Francis tells migrant-averse Poland to 'overcome fear,' welcome strangers

This story appears in the Francis in Poland feature series. View the full series.
Pope Francis exchanges greetings with Polish President Andrzej Duda during a meeting with government authorities and the diplomatic corps in the courtyard of Wawel Royal Castle in Krakow, Poland, July 27. (CNS/Paul Haring)

Pope Francis exchanges greetings with Polish President Andrzej Duda during a meeting with government authorities and the diplomatic corps in the courtyard of Wawel Royal Castle in Krakow, Poland, July 27. (CNS/Paul Haring)

Joshua J. McElwee

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Story updated at 3:41 p.m. CT

Pope Francis issued a challenge to Polish leaders on the first of a five-day visit to the country Wednesday, asking the government of the eastern European nation to be more welcoming to migrants fleeing persecution and war.

The pope addressed President Andrzej Duda and the country's political elite, saying that the "complex phenomenon" of the millions of people coming to Europe from the Middle East and North Africa requires the Polish people "to overcome fear and to achieve the greater good."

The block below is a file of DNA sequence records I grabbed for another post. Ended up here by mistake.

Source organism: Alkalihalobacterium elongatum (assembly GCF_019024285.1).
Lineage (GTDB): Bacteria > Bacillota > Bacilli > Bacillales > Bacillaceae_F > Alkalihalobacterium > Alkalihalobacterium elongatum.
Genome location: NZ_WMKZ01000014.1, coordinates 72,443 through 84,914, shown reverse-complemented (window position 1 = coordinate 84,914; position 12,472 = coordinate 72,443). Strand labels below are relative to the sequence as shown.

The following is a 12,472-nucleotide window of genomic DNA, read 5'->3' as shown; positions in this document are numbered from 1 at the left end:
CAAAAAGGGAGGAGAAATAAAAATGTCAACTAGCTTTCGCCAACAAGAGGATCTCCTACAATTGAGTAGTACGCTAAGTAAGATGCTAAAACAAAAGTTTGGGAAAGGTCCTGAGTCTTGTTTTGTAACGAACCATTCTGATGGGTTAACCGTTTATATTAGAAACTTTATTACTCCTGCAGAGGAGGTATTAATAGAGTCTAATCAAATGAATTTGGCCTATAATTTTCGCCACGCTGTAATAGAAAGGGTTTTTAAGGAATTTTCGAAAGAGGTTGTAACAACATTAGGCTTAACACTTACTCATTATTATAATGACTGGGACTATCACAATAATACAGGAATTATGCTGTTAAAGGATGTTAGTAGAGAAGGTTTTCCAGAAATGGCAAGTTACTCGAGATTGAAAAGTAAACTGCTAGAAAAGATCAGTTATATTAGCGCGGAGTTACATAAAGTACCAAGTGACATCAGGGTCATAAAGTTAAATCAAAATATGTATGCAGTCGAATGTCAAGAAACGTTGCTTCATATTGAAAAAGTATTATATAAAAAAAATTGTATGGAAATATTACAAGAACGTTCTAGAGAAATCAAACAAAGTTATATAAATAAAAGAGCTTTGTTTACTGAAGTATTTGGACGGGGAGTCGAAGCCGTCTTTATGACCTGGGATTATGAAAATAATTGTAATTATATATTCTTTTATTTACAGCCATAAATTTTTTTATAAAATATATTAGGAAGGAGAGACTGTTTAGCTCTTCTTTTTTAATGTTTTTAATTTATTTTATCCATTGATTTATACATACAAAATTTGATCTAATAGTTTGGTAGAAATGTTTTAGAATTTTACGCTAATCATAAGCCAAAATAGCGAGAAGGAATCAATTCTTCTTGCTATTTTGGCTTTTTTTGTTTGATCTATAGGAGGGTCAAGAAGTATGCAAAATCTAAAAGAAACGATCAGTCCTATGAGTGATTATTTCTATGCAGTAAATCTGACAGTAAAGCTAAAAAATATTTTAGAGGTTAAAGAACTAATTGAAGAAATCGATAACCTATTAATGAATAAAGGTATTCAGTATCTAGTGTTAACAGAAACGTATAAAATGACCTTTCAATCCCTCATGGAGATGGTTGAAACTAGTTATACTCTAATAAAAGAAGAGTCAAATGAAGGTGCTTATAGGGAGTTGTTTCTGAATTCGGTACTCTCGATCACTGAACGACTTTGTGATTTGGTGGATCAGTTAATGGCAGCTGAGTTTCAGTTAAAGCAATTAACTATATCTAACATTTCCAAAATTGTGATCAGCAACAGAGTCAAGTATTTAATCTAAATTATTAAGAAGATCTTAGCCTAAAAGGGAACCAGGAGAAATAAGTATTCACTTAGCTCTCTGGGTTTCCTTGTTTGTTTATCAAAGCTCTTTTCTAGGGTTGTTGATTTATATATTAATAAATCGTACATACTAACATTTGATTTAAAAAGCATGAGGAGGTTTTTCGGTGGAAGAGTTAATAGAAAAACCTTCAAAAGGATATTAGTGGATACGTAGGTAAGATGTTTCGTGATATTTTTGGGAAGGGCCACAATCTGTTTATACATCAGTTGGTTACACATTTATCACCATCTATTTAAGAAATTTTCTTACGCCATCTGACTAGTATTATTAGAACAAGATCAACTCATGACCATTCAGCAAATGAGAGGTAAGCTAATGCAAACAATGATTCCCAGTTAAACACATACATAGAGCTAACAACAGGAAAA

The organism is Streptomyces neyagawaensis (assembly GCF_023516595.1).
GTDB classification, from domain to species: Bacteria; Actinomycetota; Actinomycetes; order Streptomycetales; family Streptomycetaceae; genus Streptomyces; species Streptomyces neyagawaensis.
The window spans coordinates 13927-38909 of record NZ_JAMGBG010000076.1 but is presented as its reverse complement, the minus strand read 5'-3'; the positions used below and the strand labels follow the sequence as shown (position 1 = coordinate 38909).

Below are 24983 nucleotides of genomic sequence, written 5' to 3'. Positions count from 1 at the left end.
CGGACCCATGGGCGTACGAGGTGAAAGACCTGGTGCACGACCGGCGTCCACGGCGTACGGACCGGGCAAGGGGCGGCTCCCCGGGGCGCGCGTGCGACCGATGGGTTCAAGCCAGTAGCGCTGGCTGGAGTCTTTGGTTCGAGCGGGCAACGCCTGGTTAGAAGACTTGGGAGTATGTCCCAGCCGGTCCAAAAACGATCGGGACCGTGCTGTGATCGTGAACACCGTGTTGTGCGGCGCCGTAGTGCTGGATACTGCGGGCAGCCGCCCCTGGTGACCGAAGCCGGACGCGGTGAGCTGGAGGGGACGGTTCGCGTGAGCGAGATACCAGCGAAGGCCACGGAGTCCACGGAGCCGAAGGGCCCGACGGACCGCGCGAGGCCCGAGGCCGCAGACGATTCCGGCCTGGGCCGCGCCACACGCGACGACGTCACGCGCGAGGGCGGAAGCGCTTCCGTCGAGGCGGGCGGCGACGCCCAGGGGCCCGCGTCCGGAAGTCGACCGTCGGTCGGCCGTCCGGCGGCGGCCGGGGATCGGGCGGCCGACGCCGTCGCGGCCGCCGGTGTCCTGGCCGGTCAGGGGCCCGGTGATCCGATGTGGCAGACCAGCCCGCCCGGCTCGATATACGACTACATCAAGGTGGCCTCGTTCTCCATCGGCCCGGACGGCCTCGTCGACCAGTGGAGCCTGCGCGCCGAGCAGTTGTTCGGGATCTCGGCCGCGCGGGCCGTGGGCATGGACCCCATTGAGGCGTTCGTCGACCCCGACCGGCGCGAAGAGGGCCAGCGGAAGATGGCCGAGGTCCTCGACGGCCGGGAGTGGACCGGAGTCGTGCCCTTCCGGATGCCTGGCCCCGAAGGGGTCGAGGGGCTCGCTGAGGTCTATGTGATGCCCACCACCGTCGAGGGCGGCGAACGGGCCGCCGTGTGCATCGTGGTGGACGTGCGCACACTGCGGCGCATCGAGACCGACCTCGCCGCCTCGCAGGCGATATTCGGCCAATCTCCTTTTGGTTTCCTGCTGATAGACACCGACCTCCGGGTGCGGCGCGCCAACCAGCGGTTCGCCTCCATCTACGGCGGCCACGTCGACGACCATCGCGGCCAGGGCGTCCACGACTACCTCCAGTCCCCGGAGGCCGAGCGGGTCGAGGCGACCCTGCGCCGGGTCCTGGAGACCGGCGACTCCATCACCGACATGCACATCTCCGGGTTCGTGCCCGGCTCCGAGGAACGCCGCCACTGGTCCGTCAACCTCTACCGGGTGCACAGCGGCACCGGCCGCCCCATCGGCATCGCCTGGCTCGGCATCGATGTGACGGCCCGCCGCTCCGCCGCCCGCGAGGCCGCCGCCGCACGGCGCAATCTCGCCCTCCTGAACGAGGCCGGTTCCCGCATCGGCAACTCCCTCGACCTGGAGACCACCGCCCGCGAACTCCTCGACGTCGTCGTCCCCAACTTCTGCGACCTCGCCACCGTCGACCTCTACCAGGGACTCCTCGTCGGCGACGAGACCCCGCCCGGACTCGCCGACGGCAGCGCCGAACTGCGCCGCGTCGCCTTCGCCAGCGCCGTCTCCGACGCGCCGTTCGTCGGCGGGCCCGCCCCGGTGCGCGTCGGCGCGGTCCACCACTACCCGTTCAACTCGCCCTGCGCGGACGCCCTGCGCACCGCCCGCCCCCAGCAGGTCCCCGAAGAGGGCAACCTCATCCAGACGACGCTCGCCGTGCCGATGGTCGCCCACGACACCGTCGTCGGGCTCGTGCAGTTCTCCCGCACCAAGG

"Needed is a spirit of readiness to welcome those fleeing from wars and hunger, and solidarity with those deprived of their fundamental rights, including the right to profess one’s faith in freedom and safety," the pope exhorted.

Some might see Francis' remarks as a challenge to Poland’s ruling Law and Justice party, which has blocked the door to most asylum seekers and also balked at European Union efforts to adopt a quota system for countries in the 28-member bloc to accept migrants.

Speaking in the historic 14-century Wawel Castle, an expansive red-roofed Gothic campus that was once the center of Polish governments, the pope asked the country's people to adopt a culture of hope and trust.

He encouraged Poland, where 87.5 percent of people identify as Catholic, to look to God who "guides the destinies of peoples, opens closed doors, turns problems into opportunities and creates new scenarios from situations that appeared hopeless."

The pontiff is visiting Poland Wednesday-Sunday for the 14th World Youth Day. He arrived in Krakow, the historic city in southern Poland near the country's borders with Slovakia and the Czech Republic, to throngs of cheering crowds.

As Francis took the popemobile to Wawel from the city's airport, named for predecessor Pope John Paul II, people lined the route waving flags and banners.

News of Francis' arrival spread across Tauron Arena, where English-speaking catechesis will be taking place throughout World Youth Day, and pilgrims flooded the main arena to catch a glimpse of him.

Pilgrims, watching from a live stream in the arena, anxiously awaited the pontiff to exit his plane. Groups continuously lead chants of "Papa Francisco" for five minutes. As soon as the pope exited the plane, chants made way to clapping and screaming, some pilgrims wiping tears from their faces.